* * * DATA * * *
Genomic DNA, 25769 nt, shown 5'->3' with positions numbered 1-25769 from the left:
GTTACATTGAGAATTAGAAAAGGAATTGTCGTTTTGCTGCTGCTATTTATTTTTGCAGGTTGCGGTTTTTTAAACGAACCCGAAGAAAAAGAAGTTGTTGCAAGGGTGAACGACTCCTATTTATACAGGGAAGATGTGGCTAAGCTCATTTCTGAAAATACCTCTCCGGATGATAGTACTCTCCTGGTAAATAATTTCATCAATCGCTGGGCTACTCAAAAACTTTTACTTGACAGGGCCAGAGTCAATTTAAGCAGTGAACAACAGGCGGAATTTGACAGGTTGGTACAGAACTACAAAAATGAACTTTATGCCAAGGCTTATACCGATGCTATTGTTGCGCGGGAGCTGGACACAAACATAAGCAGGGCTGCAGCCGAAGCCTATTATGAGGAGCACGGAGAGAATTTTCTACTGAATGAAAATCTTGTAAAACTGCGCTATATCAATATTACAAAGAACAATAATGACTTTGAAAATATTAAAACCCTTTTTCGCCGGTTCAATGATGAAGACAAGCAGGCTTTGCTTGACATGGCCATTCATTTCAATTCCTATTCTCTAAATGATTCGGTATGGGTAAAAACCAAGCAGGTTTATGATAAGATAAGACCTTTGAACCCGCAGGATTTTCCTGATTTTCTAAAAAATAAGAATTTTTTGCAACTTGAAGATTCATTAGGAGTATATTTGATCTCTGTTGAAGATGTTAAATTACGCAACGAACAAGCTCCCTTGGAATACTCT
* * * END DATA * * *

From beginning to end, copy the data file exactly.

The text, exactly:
Genomic DNA, 25769 nt, shown 5'->3' with positions numbered 1-25769 from the left:
GTTACATTGAGAATTAGAAAAGGAATTGTCGTTTTGCTGCTGCTATTTATTTTTGCAGGTTGCGGTTTTTTAAACGAACCCGAAGAAAAAGAAGTTGTTGCAAGGGTGAACGACTCCTATTTATACAGGGAAGATGTGGCTAAGCTCATTTCTGAAAATACCTCTCCGGATGATAGTACTCTCCTGGTAAATAATTTCATCAATCGCTGGGCTACTCAAAAACTTTTACTTGACAGGGCCAGAGTCAATTTAAGCAGTGAACAACAGGCGGAATTTGACAGGTTGGTACAGAACTACAAAAATGAACTTTATGCCAAGGCTTATACCGATGCTATTGTTGCGCGGGAGCTGGACACAAACATAAGCAGGGCTGCAGCCGAAGCCTATTATGAGGAGCACGGAGAGAATTTTCTACTGAATGAAAATCTTGTAAAACTGCGCTATATCAATATTACAAAGAACAATAATGACTTTGAAAATATTAAAACCCTTTTTCGCCGGTTCAATGATGAAGACAAGCAGGCTTTGCTTGACATGGCCATTCATTTCAATTCCTATTCTCTAAATGATTCGGTATGGGTAAAAACCAAGCAGGTTTATGATAAGATAAGACCTTTGAACCCGCAGGATTTTCCTGATTTTCTAAAAAATAAGAATTTTTTGCAACTTGAAGATTCATTAGGAGTATATTTGATCTCTGTTGAAGATGTTAAATTACGCAACGAACAAGCTCCCTTGGAATACTCT